God honored that prayer with 1,500 people from 30 nations who prayed over the
next 12 months. It was a spiritual jump-start that broke through strongholds
and opened the way for the Gospel to advance like never before.
growth and development of the Evangelical Church of India (ECI) was slow,
starting with one church every year for the first 25 years, then increasing to
one church every month over the next 25 years, then one church every week over
the next 10 years, then three churches every week over the next 10 years. Today,
the ECI consists of more than 5,276 churches and 8,018 house churches, with a
membership of more than 750,000 and growing at the rate of approximately 4½
churches weekly. There are also 13 Bible schools and seminaries. The deeply
embedded prayer habit sown by Wesley and Betty during ECIs foundational years made
Duewel concluded his 13-year organizational leadership tenure in 1982 with a
mission-wide emphasis called “Decade of
Harvest.” The next 10 years was one of the most fruitful eras of
productivity One Mission Society had ever experienced. Following his
presidency, Wesley was led to expand his writing ministry. His first major book,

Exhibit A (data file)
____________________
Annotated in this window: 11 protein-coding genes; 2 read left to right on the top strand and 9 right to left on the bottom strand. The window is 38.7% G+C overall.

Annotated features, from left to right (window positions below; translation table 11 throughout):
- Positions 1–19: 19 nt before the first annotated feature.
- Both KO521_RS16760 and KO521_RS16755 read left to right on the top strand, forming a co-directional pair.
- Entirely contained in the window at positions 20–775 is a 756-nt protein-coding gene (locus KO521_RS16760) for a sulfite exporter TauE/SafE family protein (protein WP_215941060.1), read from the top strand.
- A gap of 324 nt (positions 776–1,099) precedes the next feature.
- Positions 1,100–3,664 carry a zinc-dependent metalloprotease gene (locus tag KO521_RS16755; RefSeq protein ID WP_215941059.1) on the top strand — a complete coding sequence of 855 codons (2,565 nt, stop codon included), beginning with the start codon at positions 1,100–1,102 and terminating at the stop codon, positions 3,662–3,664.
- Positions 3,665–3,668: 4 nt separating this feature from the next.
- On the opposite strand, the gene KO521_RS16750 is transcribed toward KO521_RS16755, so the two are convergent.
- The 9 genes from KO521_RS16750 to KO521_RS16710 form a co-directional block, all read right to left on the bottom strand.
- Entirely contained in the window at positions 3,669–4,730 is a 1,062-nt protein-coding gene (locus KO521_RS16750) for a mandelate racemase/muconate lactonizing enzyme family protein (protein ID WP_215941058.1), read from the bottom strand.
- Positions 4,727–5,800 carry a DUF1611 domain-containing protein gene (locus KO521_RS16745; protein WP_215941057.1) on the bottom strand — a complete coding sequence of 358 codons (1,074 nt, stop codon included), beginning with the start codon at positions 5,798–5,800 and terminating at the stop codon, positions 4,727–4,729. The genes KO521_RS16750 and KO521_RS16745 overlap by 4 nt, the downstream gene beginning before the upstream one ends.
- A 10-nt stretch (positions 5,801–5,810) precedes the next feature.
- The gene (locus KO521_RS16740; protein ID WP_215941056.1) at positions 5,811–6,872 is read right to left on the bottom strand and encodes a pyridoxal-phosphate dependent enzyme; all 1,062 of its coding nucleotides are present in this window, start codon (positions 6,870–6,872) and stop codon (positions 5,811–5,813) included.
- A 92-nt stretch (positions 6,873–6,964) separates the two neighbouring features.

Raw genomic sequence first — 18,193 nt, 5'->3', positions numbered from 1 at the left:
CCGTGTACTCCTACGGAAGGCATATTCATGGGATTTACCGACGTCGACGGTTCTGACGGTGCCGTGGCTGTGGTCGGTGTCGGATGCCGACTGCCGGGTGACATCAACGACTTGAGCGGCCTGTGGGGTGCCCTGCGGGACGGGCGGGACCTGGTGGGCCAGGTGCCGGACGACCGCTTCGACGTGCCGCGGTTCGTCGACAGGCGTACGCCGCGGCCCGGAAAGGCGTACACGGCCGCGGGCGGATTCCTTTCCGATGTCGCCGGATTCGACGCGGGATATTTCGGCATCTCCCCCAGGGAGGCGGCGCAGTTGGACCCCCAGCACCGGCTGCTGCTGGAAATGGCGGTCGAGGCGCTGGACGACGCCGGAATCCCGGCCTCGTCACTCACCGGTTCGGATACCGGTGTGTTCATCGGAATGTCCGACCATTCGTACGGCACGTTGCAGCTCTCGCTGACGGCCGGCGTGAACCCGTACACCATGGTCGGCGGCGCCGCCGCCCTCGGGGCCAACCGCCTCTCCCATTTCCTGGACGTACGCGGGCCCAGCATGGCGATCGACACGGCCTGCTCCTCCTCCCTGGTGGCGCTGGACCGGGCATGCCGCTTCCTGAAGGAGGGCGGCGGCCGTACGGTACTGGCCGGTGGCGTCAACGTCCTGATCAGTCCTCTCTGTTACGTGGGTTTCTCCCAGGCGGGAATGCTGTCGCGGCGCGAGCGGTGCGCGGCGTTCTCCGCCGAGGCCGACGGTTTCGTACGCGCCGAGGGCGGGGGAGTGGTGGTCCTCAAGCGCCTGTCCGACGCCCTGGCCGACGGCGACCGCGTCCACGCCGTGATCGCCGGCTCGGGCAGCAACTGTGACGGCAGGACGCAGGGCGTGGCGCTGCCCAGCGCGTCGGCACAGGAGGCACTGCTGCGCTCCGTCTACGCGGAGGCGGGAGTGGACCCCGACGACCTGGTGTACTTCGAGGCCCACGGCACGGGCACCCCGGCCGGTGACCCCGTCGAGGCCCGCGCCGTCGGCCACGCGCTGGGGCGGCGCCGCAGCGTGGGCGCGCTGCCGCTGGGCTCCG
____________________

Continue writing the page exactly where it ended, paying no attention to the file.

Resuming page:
Touch the World through Prayer, has
become a modern-day classic; circulation has reached nearly one million and Dr.
Duewel’s ten subsequent publications have exceeded 2.5 million in circulation
printed in 58 languages worldwide.
Betty passed away in 2008, Wesley married his long-time secretary, Hilda
Johnecheck, who faithfully worked at his side in the Duewel Literature Trust, a not-for-profit, self-funded ministry.
“You can stand beside the great evangelists
of our day; accompany any missionary to the remote reaches of the earth;
contribute to the ministry of any pastor or evangelist in the world; or mediate
the healing of Jesus Christ to the sick, ill, or faint of heart anywhere on the
globe. Prayer is not the only thing you must do. It is the greatest thing you
can do.” Indeed, God enlarged and stretched, lengthened, and strengthened
Wesley’s ministry beyond anything that he, his parents, his wives, or his
colleagues could ever have imagined. He was a man of many peers, but few
Now to him
who is able to do immeasurably more than all we ask or imagine, according
to his power that is at work within us, to him be glory in the church
and in Christ Jesus throughout all generations, for ever and ever! Amen (Ephesians 3:20–21).
John, Christine, Darlene, as well as your children and grandchildren, be assured
of our love and prayers for you during these days. The entire worldwide OMS
family expresses our profound appreciation for Wesley’s tireless service for